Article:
Nasheed’s opponents - consisting primarily of allies of the former dictator and powerful business interests - recognize that if Nasheed becomes president, they will likely be subject to the rule of law, and that the international community may be less tolerant in the future of the almost comical manipulation of the democratic process that Nasheed’s foes have been pursuing for well over a year. As a relatively young, popular, democratic modernizer, Nasheed represents the hope of Maldivians for a nation whose income and civil society aren’t dominated by an old, self-serving autocratic order.
In response to the cancelled election, pro-democracy activists have engaged in strikes and other protests. Meanwhile, the real motives of Nasheed’s fellow contenders have become increasingly visible. Yameen’s running mate, Mohamed Jameel Ahmed, declared that the “Maldives can never have stability through elections which has opposition Maldivian Democratic Party presidential candidate Mohamed Nasheed’s name on the ballot. We will not hand over [power] through an election, [we] will not hand over even if he gets elected.” Their party is petitioning the Supreme Court to prevent Nasheed from running in the repeat election on the grounds of his criticisms of the judiciary and claims that he is “irreligious.” Meanwhile, arsonists attacked and damaged a television station aligned with the pro-democracy forces.
On October, 10, UK foreign secretary William Hague noted that while he was “worried by recent reports of intimidation, violence, arrests and arson attacks which have taken place in the past days,” the Foreign Office has “acknowledged positively” the snap new election and re-registration of voters. That same day, in what appears to have been the first formal statement by the US State Department throughout the crisis, a spokesperson stated, "We continue to urge a peaceful political process that is inclusive of all candidates in order to ensure the Maldivian election that will meet international standards of an elected, legitimate democracy."
Both the British and American governments have issued similar platitudes about autocratic regimes with which they’ve been friendly in the past, however, with little effect. Much of what is motivating the anti-democratic forces is their desire to continue controlling the country’s two largest sources of income: tourism and fisheries. Only through concrete action, such as demanding full access by foreign election observers and noting the possibility of international sanctions in case of a full democratic break-down (e.g. encouraging tourists to avoid the Maldives and to boycott Maldivian exports) - will the forces trying to thwart the leading candidate get the message that they cannot get away with denying the Maldivian people their democratic rights for a third time in less than two years.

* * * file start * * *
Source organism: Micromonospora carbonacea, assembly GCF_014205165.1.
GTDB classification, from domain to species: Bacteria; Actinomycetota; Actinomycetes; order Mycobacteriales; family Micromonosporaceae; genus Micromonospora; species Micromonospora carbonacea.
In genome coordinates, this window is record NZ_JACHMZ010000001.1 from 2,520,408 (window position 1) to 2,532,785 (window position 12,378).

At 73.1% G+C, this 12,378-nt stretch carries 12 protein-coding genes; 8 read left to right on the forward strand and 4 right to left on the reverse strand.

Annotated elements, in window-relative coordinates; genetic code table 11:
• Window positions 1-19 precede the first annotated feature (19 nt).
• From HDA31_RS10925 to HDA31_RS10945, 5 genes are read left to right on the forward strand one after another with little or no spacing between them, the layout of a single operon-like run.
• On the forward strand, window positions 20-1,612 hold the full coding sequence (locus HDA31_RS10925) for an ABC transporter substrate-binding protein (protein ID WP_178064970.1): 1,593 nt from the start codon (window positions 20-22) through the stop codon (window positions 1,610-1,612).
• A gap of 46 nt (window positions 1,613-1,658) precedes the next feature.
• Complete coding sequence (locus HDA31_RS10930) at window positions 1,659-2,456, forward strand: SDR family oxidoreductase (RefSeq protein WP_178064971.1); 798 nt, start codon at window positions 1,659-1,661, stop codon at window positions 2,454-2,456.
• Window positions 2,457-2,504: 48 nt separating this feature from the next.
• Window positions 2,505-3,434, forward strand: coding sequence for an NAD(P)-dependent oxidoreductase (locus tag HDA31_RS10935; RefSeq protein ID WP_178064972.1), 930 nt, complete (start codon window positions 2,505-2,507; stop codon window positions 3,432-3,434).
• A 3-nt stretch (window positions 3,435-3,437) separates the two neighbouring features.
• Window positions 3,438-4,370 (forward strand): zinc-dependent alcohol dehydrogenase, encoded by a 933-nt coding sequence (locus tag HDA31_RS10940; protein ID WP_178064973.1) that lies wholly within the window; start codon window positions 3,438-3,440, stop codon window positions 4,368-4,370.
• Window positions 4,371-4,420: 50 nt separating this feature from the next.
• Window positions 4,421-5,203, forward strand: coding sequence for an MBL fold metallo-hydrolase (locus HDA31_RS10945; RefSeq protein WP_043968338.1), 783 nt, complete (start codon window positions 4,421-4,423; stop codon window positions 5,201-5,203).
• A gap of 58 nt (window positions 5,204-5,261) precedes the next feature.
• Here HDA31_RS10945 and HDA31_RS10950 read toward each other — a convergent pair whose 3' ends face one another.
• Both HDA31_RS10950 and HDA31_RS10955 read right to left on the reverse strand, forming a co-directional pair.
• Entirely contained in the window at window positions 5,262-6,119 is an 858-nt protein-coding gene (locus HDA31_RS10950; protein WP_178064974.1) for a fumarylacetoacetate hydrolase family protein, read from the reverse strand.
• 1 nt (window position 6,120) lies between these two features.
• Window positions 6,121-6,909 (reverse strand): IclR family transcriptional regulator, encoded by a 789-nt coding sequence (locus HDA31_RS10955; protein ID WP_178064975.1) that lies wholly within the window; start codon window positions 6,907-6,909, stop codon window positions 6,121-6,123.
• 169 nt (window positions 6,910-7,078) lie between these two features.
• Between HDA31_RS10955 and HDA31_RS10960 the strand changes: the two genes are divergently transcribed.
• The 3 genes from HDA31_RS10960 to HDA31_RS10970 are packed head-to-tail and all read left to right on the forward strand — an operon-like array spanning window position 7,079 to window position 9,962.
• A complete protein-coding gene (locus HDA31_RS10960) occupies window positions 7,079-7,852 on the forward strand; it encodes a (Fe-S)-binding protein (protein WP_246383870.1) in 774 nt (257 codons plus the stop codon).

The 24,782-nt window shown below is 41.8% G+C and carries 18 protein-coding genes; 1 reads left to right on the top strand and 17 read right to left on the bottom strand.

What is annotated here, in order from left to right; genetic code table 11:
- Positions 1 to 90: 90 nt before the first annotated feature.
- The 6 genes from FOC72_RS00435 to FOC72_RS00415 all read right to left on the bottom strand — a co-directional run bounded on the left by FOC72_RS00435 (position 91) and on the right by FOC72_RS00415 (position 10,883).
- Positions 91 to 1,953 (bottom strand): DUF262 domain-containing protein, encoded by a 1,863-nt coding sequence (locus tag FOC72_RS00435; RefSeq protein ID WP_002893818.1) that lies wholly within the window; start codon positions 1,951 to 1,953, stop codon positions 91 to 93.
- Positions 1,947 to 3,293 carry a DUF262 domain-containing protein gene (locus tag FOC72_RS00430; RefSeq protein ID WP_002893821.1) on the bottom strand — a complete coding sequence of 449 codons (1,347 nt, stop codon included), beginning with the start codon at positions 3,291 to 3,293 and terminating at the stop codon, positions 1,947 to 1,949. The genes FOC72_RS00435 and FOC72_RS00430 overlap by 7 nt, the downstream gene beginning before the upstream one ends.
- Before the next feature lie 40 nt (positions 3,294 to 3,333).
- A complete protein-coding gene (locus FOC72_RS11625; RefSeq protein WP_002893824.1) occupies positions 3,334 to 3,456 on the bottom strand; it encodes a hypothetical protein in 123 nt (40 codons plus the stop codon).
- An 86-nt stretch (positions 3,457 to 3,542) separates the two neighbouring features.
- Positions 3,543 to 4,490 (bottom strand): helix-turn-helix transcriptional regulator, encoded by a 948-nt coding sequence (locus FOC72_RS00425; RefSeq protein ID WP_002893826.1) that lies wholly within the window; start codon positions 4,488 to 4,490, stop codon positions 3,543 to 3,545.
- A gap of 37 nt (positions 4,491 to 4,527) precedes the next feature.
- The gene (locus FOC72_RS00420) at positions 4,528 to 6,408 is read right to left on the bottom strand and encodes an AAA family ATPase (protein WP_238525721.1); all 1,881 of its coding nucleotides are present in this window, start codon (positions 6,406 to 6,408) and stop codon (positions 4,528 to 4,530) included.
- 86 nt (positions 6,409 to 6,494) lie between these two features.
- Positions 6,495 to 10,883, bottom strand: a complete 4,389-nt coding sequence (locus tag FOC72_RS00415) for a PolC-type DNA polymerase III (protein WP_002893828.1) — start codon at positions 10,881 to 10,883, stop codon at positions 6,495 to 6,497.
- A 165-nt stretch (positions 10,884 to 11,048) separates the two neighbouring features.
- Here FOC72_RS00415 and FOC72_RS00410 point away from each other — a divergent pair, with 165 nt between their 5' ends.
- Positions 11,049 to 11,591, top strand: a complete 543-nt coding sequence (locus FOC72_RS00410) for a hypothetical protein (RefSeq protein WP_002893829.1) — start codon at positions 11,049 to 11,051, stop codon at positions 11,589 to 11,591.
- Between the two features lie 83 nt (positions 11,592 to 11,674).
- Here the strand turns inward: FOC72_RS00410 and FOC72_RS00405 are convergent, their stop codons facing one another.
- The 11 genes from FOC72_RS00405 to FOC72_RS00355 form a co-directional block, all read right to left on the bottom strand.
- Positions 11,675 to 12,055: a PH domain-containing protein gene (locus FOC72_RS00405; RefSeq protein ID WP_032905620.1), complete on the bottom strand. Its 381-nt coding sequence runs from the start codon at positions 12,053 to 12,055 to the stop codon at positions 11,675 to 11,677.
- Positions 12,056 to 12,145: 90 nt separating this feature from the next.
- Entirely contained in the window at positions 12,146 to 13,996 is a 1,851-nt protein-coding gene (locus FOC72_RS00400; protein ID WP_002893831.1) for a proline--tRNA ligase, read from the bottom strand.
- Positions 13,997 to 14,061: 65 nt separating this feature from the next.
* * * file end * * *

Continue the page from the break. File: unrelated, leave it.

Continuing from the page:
The failure thus far of Britain, the United States, and other influential international actors to respond more decisively is pathetic. Election fraud should not be a concern only if the country is sizable and well-known or if the government opposes western policies. There are certain democratic principles the application of which are universal, regardless of the geopolitical value of the country at risk of losing its opportunity to become a stable democracy.
Furthermore, a country dependent on western aid, investment, and tourism would be a case in which governments which purport to believe in democracy can have undoubted influence. Indeed, if Britain and the United States had made clear there would be serious economic consequences to improper efforts to block Nasheed’s election, the corrupt officials who are now apparently plotting to block his victory would not have risked the kind of brazen interference with the election process we have seen so far.
What happens in the Maldives represents an important precedent. It is a Muslim country where a dictatorial regime was brought down through a disciplined nonviolent pro-democracy campaign; where the leader of the unarmed movement was elected president and became a global leader in the fight against climate change, perhaps the biggest single threat to international security; and, where that democratically-elected president was deposed in a coup by forces allied with the former dictator but once again was projected into contention by the nonviolent action of the people themselves…
Should the powers that claim to be concerned stand by and allow reactionary forces to stage-manage a phony election, it would send the message that western rhetoric about supporting democracy in Muslim countries is meaningless. It would send yet another inconsistent and disheartening message to those struggling for peaceful democratic change in the Islamic world and beyond.